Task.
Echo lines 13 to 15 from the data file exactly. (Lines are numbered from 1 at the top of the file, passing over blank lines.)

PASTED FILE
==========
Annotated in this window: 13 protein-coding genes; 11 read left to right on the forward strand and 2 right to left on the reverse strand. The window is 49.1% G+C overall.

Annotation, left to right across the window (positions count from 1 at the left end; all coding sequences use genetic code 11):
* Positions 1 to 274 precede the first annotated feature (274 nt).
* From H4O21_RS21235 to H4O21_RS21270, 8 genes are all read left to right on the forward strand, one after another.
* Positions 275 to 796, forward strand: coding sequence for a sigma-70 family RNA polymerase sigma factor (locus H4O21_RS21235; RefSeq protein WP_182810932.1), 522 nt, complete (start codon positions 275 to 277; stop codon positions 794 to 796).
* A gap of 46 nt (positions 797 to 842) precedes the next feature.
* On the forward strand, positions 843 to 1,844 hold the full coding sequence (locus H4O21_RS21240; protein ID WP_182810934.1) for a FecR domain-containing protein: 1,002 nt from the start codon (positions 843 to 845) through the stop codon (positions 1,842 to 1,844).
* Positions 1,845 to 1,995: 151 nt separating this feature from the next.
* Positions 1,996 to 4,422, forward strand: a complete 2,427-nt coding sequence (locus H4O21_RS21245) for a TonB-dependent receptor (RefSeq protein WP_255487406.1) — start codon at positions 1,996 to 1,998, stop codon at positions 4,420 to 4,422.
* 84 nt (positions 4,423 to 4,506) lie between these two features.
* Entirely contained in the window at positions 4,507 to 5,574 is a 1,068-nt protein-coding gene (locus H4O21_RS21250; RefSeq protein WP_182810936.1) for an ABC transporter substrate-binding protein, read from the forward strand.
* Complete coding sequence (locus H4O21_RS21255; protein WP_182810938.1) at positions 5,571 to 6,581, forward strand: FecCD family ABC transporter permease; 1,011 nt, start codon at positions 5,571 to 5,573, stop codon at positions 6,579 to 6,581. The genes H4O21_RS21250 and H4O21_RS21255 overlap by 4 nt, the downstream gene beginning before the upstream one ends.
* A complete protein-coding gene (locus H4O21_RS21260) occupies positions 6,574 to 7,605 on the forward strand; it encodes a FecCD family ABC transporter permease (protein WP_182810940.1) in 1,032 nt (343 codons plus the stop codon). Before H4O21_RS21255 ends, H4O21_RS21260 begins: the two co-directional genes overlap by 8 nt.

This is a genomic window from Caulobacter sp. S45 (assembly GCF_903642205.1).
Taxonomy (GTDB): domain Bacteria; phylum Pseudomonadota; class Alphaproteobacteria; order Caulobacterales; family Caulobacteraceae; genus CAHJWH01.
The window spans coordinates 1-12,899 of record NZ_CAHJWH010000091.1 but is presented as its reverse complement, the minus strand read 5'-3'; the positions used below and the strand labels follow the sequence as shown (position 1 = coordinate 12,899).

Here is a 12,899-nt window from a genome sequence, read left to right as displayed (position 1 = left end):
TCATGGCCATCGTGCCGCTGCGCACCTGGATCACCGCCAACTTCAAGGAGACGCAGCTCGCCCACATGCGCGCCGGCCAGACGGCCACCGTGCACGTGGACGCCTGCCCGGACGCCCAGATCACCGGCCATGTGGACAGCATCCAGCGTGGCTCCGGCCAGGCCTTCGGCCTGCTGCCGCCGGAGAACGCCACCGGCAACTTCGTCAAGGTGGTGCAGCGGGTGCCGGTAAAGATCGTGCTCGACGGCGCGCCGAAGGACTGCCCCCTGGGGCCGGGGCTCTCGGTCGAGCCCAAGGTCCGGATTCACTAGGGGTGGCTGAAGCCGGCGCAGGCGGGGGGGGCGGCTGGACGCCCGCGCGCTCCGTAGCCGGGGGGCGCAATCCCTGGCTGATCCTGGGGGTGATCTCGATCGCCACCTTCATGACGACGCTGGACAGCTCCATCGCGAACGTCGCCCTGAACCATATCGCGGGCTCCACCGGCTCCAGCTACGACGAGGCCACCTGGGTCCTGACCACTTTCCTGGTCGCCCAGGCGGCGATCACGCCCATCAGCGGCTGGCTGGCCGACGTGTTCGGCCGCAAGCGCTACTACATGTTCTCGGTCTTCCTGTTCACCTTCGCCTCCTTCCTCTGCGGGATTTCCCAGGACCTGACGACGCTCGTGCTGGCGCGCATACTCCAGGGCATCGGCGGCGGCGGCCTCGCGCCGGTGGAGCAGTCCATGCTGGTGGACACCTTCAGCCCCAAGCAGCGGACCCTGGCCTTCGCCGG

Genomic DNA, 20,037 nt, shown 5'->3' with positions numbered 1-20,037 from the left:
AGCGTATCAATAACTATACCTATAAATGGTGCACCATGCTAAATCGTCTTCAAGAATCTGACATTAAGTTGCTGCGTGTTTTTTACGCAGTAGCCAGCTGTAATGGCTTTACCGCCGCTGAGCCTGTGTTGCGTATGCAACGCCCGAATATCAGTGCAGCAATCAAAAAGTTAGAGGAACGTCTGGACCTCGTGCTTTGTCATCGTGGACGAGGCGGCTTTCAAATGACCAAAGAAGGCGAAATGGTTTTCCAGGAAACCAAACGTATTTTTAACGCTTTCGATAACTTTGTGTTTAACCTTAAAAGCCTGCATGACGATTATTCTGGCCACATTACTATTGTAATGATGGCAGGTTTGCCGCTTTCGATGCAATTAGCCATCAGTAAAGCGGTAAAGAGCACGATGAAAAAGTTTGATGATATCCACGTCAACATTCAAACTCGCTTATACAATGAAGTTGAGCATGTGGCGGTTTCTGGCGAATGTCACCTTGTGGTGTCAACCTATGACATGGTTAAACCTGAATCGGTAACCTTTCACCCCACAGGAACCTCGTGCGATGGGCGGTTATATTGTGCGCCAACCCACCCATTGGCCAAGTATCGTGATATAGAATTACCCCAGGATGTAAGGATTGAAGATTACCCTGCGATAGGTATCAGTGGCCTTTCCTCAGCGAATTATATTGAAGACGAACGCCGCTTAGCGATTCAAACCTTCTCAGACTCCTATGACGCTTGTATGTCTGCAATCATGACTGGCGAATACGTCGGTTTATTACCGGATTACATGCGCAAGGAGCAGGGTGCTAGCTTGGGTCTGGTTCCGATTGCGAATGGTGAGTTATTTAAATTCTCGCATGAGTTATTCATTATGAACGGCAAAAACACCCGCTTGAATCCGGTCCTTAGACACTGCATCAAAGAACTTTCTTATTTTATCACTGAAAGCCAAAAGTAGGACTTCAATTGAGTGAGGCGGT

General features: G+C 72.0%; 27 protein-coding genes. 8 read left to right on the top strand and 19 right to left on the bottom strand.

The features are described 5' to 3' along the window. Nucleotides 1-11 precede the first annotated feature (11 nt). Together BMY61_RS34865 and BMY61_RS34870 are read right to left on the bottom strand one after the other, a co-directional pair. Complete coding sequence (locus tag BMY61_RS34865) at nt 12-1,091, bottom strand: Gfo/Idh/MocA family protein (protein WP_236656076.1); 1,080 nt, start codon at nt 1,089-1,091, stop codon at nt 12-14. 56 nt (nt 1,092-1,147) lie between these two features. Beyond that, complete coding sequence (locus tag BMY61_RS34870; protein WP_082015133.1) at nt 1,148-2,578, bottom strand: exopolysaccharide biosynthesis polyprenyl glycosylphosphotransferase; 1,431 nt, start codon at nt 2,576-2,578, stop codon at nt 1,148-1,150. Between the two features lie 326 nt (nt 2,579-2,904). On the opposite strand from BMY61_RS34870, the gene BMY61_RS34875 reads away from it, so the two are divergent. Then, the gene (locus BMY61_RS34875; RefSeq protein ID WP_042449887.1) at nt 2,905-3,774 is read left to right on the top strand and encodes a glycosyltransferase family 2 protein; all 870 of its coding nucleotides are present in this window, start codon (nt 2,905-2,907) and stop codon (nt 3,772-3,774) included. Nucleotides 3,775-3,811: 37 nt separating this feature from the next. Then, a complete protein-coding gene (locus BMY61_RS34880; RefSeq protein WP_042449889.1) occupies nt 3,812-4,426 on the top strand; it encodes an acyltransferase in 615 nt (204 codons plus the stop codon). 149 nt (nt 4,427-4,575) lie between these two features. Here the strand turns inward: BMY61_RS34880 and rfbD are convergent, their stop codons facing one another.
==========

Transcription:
* A complete protein-coding gene (locus H4O21_RS21260) occupies positions 6,574 to 7,605 on the forward strand; it encodes a FecCD family ABC transporter permease (protein WP_182810940.1) in 1,032 nt (343 codons plus the stop codon). Before H4O21_RS21255 ends, H4O21_RS21260 begins: the two co-directional genes overlap by 8 nt.

This is a genomic window from Caulobacter sp. S45 (assembly GCF_903642205.1).
Taxonomy (GTDB): domain Bacteria; phylum Pseudomonadota; class Alphaproteobacteria; order Caulobacterales; family Caulobacteraceae; genus CAHJWH01.